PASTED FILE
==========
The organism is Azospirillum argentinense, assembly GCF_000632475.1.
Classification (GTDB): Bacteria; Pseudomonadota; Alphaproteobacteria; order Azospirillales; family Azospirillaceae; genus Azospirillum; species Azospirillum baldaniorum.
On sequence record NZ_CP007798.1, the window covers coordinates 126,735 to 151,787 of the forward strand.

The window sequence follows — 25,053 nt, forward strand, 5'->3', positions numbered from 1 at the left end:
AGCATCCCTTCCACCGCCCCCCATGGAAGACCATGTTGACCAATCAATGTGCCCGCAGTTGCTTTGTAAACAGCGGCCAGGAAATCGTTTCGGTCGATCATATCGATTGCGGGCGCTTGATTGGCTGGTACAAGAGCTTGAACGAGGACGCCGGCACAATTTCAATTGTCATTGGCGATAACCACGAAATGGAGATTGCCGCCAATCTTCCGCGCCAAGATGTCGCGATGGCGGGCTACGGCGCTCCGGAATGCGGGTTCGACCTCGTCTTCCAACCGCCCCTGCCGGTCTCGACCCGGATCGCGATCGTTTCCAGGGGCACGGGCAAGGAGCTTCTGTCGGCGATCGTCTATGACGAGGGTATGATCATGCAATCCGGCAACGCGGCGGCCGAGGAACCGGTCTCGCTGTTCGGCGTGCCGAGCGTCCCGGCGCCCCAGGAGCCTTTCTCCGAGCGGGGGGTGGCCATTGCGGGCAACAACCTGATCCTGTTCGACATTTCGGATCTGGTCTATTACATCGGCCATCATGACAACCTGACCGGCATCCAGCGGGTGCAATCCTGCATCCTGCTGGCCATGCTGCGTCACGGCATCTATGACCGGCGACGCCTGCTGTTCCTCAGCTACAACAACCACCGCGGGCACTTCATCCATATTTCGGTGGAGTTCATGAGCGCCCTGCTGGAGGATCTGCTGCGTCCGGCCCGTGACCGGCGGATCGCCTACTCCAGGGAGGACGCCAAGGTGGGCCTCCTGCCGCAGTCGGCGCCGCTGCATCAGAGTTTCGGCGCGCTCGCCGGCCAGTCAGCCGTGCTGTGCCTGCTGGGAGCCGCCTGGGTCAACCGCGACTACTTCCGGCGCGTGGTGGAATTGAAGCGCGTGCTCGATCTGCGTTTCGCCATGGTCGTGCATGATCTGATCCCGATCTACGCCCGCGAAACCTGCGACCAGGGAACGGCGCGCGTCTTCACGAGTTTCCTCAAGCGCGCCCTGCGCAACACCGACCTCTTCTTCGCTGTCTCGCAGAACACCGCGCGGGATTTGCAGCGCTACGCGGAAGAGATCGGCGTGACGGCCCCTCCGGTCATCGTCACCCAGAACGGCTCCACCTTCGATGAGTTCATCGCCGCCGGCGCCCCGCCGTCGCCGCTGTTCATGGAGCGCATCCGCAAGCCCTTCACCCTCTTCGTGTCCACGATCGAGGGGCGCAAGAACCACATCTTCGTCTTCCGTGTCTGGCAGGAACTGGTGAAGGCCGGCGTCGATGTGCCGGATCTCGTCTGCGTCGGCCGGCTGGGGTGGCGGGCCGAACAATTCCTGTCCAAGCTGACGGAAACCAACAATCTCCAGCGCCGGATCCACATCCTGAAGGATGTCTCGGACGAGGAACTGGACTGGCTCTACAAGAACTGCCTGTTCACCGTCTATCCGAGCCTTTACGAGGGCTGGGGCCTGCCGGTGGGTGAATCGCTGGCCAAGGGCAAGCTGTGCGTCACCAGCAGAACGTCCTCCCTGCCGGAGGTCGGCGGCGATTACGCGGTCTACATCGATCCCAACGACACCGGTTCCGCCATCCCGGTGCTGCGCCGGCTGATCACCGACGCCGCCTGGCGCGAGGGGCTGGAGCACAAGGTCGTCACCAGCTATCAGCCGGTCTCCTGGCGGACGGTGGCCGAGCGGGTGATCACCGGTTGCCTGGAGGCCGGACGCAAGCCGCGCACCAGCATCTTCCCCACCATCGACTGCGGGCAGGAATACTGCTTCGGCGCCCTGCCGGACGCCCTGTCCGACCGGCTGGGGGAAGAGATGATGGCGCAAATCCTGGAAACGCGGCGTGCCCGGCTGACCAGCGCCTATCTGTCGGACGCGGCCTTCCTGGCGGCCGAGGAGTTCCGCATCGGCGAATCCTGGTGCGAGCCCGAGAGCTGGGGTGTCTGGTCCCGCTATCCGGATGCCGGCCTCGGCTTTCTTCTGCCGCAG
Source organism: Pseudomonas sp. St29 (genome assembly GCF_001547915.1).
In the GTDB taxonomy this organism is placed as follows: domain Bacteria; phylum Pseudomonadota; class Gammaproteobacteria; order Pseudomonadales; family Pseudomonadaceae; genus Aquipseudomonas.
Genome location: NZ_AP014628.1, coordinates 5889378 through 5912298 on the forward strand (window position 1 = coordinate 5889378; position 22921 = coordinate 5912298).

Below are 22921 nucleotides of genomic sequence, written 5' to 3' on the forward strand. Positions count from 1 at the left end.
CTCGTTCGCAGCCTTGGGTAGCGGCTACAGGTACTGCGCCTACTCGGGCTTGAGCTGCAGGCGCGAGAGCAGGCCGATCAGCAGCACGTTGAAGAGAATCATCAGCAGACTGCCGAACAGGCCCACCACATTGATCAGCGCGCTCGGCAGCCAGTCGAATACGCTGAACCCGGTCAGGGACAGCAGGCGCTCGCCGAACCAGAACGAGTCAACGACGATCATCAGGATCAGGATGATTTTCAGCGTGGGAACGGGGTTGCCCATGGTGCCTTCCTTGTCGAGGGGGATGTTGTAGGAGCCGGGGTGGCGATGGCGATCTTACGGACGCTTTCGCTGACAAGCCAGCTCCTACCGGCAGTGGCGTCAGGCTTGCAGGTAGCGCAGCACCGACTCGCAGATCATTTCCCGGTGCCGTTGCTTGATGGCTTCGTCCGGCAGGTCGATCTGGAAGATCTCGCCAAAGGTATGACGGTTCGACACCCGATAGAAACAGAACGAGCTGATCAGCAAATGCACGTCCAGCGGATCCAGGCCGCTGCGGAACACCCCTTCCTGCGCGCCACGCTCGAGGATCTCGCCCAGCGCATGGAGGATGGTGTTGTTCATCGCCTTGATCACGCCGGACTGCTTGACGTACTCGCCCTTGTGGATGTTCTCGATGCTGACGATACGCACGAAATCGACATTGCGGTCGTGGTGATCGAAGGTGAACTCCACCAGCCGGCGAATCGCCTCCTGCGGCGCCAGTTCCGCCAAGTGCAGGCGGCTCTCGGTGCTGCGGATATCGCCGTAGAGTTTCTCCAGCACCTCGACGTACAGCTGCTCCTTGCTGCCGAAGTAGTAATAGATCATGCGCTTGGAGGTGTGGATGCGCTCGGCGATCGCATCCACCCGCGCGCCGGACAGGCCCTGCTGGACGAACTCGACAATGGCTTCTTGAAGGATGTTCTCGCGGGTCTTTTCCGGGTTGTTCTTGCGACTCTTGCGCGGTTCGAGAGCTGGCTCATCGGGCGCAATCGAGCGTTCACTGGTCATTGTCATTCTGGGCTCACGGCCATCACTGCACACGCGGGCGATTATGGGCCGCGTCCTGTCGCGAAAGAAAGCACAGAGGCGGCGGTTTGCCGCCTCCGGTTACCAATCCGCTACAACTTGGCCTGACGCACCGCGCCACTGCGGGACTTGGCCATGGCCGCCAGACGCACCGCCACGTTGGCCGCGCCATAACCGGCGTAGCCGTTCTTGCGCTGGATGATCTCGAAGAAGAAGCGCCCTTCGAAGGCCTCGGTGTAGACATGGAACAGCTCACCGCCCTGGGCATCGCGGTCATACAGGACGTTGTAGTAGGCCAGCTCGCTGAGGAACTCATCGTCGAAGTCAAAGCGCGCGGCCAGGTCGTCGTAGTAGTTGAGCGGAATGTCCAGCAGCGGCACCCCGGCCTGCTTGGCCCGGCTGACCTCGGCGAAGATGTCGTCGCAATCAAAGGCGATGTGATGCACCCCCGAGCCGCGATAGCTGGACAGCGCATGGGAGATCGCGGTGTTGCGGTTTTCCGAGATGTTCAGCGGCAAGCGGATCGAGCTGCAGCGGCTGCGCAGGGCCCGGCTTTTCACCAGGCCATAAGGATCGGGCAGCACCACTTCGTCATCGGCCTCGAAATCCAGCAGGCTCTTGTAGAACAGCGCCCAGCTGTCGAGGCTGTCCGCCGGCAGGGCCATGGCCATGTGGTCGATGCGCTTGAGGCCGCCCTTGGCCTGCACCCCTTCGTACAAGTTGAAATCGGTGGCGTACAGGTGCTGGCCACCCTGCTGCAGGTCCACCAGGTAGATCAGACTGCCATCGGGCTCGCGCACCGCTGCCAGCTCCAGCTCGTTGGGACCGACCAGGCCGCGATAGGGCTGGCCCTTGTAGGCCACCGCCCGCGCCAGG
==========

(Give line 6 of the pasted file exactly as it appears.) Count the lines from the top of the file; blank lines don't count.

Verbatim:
Source organism: Pseudomonas sp. St29 (genome assembly GCF_001547915.1).